“While the region is historically known for its intense summer heat, current heat waves are extreme even for those used to the desert climate, with the heat index topping 150 degrees fahrenheit – nearing the limit for human survival – in many locations,” reports Oilprice.com. “Numerous countries including Algeria, Tunisia, and Jordan have broken previous records for high temperatures, and wildfires are raging across the region.”

Egypt, Iran, and Iraq are grappling with power outages and electricity grid failures due to dangerous heatwaves. Iran has even implemented a two-day shutdown to get people to stay home and shield themselves from the heat. In Baghdad, energy insecurity has led to civil unrest.

This pattern of political instability due to energy shortages is common in the region. Egypt's previous issues with oil and gas supplies played a role in the removal of President Mohammed Morsi in 2013. Presently, Egypt is facing renewed challenges with natural gas supplies; although the government denies the country is running out, experts suggest that supplies are dwindling.

Conversation Starters

  • Petrobras expects to be producing oil for decades to come. “Brazilian state-run oil company Petrobras expects to continue to produce oil for the next four decades, while also boosting investments in renewables as it seeks to drive an energy transition, an executive said on Tuesday,” reports Reuters. “Joelson Mendes, the firm's Chief Exploration and Production Officer, said at an event hosted by Santander that Petrobras understands global oil demand will drop in the future, but thinks there will still be room to commercialize its fossil fuels. Mendes said the company is likely to maintain a ‘balanced portfolio’ throughout the next decade, reconciling investments in both oil and renewable energy while keeping Petrobras' proven reserves ‘roughly stable.’”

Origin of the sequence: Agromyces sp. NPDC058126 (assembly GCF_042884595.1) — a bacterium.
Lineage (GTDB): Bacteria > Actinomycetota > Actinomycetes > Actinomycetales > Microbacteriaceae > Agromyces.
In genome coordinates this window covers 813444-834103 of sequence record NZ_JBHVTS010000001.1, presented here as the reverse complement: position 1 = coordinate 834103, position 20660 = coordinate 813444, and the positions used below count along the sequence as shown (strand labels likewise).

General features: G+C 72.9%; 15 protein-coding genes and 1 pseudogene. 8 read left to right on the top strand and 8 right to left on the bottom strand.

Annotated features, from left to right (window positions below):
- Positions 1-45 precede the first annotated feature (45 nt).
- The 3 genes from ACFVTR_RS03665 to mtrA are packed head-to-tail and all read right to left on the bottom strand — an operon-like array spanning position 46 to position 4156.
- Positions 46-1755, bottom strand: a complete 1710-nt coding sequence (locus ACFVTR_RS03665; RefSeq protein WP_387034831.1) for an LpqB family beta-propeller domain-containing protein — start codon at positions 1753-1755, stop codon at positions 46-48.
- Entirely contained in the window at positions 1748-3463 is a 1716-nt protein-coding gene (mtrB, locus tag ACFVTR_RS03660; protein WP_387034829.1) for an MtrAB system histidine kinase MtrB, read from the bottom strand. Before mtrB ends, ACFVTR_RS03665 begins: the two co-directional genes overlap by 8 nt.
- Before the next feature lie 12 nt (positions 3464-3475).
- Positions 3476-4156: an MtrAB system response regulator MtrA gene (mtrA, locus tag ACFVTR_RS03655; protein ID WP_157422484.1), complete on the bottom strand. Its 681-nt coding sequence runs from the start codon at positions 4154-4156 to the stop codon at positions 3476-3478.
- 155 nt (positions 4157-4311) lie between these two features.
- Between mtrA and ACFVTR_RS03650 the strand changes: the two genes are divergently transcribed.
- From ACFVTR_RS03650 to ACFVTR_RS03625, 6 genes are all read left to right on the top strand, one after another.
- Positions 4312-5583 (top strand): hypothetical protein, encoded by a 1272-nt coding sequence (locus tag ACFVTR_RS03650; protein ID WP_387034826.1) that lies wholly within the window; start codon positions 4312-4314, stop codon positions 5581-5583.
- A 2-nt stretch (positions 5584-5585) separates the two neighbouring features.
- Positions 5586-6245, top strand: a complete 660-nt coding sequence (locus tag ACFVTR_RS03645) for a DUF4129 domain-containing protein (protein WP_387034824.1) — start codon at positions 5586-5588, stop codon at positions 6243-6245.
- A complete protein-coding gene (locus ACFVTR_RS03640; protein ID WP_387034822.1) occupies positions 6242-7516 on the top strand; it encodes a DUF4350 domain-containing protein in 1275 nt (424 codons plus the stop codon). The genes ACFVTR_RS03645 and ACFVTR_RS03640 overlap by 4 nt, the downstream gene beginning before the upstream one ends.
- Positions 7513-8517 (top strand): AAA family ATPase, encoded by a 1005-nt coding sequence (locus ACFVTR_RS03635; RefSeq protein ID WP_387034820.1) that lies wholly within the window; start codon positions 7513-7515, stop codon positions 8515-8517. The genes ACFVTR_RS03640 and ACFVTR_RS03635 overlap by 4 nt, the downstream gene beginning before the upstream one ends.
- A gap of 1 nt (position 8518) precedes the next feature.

• Europe locks in more US LNG to feed its industries. “Germany’s BASF to buy 0.8 million tons/year from Cheniere for ~17 years to 2043,” reports Bloomberg’s Stephen Stapczynski. Previously, BASF had shuttered operations due to a lack of flows from Russia, but new LNG from America should stabilize its supplies.

  • A key hearing on a carbon capture and storage pipeline in Iowa is underway. “Iowa residents living along the route of the U.S.'s largest proposed carbon capture and storage (CCS) pipeline told state regulators they were worried about possible ruptures and land takings at the start of a hearing that will determine the fate of the project,” reports Reuters. “The hearing, which could last weeks, is a major test for the $5.5 billion pipeline proposed by Iowa-based Summit Carbon Solutions, and for CCS, which the administration of U.S. President Joe Biden sees as a critical tool in fighting climate change. Summit's pipeline would span 2,000 miles (3,218 km) across five states - with the most miles in Iowa - and transport as much as 18 million tons of captured carbon dioxide from 35 Midwest ethanol plants to an underground storage site in North Dakota.”